Okay, let me try again in more detail. Let's say you go to https://yourbank.com/ in your browser. yourbank.com has paid for a perfectly good EV SSL certificate, and if you connect successfully, the browser will present no warnings or anything, and will put the company name in the URL bar, highlight it green, etc., etc.
But let's say you're doing this using a free Wi-Fi hotspot, and I happen to have set up that Wi-Fi hotspot with a malicious program on it. Now this malicious program sees your outgoing HTTPS request to some IP address, which it happens to know belongs to a bank.
Instead of passing the HTTPS request on to the actual bank, my program instead acts as a man-in-the-middle. It pretends to be the bank, and proceeds with the SSL handshake as though it were the real bank website. At some point, your browser demands my certificate to prove that I'm not an impostor. Unfortunately for me, I don't have a valid certificate for yourbank.com, because I don't control that domain and so I (hopefully) can't convince a CA to sign my certificate.
However, I can easily make up my own *self-signed* certificate. So I pass that certificate to your browser. Up to this point, I'm acting exactly like the real site would, but now I do something different: the bank provides a CA-signed cert, I provide a self-signed cert.
Currently, all browsers pop up a big warning message: "This might not be the site you think it is!" Hopefully this will scare you away from using the bank's site for now.
But in your scheme, the browser would raise no warning, just act the same as a regular HTTP request. In that case, my attack succeeds. You almost certainly won't notice the lack of HTTPS UI, so I'll get your username and password and promptly withdraw your account's balance in cash.
Now, of course the same attack would be possible if you visited http://yourbank.com/. But you hopefully are not -- that's the point of having different URLs for HTTP and HTTPS. The fact that the URL begins "https://" instead of "http://" means "Do not give me the results of this page unless you can verify that it's authentic." If it means anything less, you're opening up attacks by active MITMs, which are extremely practical if you're running free Wi-Fi, Tor exit nodes, an ISP's router (maybe hacked), etc.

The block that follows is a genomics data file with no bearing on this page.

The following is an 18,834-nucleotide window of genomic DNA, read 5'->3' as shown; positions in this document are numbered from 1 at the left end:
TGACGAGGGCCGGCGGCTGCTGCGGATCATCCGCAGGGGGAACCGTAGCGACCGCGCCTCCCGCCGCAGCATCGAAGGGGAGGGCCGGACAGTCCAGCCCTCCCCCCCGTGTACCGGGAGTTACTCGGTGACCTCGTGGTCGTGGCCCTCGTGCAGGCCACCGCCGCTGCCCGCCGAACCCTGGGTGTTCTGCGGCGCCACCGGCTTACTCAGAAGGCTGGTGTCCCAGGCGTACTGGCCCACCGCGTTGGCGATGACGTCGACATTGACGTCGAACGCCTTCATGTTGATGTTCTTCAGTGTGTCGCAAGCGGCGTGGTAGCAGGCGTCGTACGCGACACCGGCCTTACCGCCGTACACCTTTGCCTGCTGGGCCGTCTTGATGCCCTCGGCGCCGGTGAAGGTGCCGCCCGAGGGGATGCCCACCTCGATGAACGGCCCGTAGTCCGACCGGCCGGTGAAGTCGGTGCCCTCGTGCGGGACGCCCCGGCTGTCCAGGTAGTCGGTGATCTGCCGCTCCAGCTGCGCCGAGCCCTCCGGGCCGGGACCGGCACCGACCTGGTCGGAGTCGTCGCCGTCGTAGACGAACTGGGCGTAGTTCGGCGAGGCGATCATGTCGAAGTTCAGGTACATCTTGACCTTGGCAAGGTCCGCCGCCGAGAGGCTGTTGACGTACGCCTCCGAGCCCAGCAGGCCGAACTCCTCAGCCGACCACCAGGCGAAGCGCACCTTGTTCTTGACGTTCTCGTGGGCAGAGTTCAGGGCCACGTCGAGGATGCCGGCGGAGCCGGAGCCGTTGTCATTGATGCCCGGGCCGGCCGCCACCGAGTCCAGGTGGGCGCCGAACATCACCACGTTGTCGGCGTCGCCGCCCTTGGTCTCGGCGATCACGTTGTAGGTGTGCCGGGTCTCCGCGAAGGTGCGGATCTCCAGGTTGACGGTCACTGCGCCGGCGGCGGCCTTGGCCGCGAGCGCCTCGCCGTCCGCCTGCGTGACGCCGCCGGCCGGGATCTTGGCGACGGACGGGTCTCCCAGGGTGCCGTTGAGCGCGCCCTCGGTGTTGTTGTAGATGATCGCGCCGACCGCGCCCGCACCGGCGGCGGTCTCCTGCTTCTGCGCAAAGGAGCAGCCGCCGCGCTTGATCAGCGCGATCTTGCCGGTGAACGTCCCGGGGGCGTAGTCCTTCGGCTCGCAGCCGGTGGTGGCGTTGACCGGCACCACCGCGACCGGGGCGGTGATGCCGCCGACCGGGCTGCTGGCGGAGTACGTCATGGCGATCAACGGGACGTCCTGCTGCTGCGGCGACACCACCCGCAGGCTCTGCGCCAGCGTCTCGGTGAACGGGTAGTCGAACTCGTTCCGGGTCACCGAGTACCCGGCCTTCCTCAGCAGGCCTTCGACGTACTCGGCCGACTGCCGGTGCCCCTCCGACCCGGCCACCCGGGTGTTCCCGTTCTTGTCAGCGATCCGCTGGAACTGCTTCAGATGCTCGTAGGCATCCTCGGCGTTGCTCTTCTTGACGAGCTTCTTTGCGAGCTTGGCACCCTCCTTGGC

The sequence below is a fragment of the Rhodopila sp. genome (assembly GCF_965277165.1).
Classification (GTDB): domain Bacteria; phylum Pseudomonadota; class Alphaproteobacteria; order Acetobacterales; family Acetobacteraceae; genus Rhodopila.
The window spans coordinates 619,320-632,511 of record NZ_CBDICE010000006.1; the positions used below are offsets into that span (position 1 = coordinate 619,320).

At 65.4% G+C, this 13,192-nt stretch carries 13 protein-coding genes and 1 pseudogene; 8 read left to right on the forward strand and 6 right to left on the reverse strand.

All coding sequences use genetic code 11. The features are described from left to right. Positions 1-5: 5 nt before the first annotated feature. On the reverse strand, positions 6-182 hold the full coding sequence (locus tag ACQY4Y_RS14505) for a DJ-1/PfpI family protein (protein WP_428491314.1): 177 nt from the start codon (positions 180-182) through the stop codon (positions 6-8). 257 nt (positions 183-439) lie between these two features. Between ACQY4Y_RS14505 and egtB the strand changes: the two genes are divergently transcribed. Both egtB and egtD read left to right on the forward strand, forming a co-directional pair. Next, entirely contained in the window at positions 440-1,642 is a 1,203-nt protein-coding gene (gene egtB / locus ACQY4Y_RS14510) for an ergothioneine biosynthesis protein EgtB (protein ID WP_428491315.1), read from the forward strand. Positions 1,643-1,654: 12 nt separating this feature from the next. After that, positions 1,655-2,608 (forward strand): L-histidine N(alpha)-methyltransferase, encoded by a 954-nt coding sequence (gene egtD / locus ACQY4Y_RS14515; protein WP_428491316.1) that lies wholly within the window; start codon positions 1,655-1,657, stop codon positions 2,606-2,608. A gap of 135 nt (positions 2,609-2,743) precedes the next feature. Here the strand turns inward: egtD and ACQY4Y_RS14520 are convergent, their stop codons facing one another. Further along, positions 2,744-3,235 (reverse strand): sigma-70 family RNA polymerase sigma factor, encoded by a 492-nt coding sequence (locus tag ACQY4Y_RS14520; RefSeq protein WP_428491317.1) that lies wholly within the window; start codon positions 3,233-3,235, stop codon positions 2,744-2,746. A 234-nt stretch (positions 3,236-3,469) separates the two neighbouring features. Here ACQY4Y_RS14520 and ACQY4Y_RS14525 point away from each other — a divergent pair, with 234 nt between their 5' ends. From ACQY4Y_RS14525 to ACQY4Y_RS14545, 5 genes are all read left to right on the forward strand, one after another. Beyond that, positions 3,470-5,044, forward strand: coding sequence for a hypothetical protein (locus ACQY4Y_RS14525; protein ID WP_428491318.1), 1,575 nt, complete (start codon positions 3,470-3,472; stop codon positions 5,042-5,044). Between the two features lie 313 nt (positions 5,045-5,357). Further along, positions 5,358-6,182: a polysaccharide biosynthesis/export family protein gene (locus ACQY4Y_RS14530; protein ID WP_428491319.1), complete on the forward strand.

So an https:// page that isn't secure *is* worse than an http:// page that isn't secure. In one case the lack of security is expected, but in the other it's unexpected. If https:// URLs behaved as you described, there would be no way for a URL to encode the information "I don't want to connect unless I'm sure it's the real site."
On the other hand, there is no reason in principle not to use some type of encryption over regular HTTP on port 80, even if you don't do authentication. This costs very little resources these days, and at least protects against passive snooping. tcpcrypt.org outlines a very interesting approach to this. But such encryption is not enough for connecting to websites that really want to be secure, like banks, and they need to be able to force authentication somehow. Currently the only way they have to do that is with an https:// URL. Hopefully the new Strict-Transport-Security header will allow a better way to distinguish, and then maybe we can relax warnings for self-signed certs.